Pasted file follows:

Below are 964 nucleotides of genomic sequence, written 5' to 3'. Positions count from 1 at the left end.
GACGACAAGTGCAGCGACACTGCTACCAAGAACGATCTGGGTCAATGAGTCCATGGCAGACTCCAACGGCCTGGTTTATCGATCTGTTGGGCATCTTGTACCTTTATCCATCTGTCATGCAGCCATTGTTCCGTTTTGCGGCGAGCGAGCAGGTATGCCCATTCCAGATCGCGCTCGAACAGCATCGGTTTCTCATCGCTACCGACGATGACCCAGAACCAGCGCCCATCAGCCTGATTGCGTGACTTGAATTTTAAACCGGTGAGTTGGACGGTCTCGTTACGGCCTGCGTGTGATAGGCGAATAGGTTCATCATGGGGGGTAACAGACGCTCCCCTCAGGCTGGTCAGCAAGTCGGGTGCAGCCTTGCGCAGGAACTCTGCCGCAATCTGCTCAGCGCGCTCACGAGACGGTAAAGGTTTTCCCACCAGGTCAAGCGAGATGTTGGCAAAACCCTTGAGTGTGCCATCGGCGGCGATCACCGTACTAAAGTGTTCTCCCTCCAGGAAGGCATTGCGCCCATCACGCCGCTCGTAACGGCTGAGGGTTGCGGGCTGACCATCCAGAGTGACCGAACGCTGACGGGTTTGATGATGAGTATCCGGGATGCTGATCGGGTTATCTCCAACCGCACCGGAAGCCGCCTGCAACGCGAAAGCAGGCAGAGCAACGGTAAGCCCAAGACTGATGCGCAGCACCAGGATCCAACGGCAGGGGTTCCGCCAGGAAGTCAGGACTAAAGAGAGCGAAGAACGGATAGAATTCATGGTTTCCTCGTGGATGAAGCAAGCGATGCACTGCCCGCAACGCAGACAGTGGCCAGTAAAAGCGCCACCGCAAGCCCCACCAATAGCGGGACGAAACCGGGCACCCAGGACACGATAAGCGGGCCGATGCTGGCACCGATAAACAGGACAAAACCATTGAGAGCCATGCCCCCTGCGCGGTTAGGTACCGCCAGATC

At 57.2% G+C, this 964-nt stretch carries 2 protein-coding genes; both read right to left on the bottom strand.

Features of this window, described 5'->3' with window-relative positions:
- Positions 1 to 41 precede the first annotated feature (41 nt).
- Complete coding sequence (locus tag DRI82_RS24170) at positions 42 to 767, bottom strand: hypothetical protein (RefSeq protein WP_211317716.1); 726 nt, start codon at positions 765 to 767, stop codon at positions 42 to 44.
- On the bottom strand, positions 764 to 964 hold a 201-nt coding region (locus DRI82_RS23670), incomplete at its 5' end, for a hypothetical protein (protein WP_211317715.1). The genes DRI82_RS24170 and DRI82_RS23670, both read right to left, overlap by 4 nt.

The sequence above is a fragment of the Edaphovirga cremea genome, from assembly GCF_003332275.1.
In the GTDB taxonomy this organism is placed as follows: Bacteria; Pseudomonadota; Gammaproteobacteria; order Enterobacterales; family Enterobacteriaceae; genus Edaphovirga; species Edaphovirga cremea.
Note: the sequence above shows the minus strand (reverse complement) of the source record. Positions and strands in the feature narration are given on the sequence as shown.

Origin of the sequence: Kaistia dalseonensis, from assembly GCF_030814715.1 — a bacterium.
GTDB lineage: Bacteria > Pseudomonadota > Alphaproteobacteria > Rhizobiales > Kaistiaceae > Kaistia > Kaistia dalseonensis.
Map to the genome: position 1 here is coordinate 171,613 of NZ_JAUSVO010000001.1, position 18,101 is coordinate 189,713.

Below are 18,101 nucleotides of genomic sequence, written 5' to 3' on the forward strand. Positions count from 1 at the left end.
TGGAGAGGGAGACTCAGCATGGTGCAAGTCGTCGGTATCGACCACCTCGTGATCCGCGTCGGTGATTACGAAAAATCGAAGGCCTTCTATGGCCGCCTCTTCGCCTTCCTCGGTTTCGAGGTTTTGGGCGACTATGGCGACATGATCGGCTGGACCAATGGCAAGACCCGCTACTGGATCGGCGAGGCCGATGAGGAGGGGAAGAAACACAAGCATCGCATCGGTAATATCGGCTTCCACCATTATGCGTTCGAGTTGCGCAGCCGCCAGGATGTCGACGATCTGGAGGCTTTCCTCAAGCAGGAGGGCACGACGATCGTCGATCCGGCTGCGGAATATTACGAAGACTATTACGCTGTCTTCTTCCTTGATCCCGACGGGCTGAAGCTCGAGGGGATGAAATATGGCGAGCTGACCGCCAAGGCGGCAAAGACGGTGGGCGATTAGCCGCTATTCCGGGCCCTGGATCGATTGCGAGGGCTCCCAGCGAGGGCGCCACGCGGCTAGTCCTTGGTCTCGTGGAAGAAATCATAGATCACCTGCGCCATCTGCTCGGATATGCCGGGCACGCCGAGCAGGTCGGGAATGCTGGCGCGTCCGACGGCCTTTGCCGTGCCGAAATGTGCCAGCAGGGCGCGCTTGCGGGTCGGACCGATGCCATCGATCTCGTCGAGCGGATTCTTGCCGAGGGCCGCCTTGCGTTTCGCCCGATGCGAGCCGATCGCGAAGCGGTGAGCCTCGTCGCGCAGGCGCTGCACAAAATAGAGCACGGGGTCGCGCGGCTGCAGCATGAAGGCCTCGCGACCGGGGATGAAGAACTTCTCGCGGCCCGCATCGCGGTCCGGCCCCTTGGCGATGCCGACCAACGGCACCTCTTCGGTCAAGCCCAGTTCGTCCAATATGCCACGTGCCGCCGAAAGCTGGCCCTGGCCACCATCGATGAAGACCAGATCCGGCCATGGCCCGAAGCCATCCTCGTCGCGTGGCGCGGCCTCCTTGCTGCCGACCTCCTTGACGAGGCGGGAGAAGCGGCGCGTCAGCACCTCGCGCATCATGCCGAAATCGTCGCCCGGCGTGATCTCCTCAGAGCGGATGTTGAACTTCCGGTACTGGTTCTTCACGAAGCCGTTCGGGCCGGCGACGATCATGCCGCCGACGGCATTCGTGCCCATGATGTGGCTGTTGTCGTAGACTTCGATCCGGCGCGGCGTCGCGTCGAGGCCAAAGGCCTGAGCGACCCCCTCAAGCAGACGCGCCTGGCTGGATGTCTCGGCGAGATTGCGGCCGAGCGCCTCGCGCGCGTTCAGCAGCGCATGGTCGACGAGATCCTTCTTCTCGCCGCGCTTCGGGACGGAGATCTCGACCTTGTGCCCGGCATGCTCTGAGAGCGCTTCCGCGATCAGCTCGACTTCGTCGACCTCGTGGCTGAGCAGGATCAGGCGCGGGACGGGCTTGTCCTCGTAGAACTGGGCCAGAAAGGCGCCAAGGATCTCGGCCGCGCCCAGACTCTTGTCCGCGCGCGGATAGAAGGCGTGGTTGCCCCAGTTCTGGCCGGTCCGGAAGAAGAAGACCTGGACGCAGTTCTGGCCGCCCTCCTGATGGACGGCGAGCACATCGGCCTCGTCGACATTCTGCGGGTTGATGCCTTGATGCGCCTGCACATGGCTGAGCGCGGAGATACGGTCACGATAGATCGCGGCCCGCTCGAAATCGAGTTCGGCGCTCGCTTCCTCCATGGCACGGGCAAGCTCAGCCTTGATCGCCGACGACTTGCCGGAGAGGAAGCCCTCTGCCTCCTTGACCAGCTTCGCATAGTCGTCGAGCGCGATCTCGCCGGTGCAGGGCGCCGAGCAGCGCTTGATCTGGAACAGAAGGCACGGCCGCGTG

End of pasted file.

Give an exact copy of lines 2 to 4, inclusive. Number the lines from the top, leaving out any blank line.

GACGACAAGTGCAGCGACACTGCTACCAAGAACGATCTGGGTCAATGAGTCCATGGCAGACTCCAACGGCCTGGTTTATCGATCTGTTGGGCATCTTGTACCTTTATCCATCTGTCATGCAGCCATTGTTCCGTTTTGCGGCGAGCGAGCAGGTATGCCCATTCCAGATCGCGCTCGAACAGCATCGGTTTCTCATCGCTACCGACGATGACCCAGAACCAGCGCCCATCAGCCTGATTGCGTGACTTGAATTTTAAACCGGTGAGTTGGACGGTCTCGTTACGGCCTGCGTGTGATAGGCGAATAGGTTCATCATGGGGGGTAACAGACGCTCCCCTCAGGCTGGTCAGCAAGTCGGGTGCAGCCTTGCGCAGGAACTCTGCCGCAATCTGCTCAGCGCGCTCACGAGACGGTAAAGGTTTTCCCACCAGGTCAAGCGAGATGTTGGCAAAACCCTTGAGTGTGCCATCGGCGGCGATCACCGTACTAAAGTGTTCTCCCTCCAGGAAGGCATTGCGCCCATCACGCCGCTCGTAACGGCTGAGGGTTGCGGGCTGACCATCCAGAGTGACCGAACGCTGACGGGTTTGATGATGAGTATCCGGGATGCTGATCGGGTTATCTCCAACCGCACCGGAAGCCGCCTGCAACGCGAAAGCAGGCAGAGCAACGGTAAGCCCAAGACTGATGCGCAGCACCAGGATCCAACGGCAGGGGTTCCGCCAGGAAGTCAGGACTAAAGAGAGCGAAGAACGGATAGAATTCATGGTTTCCTCGTGGATGAAGCAAGCGATGCACTGCCCGCAACGCAGACAGTGGCCAGTAAAAGCGCCACCGCAAGCCCCACCAATAGCGGGACGAAACCGGGCACCCAGGACACGATAAGCGGGCCGATGCTGGCACCGATAAACAGGACAAAACCATTGAGAGCCATGCCCCCTGCGCGGTTAGGTACCGCCAGATC

At 57.2% G+C, this 964-nt stretch carries 2 protein-coding genes; both read right to left on the bottom strand.

Features of this window, described 5'->3' with window-relative positions: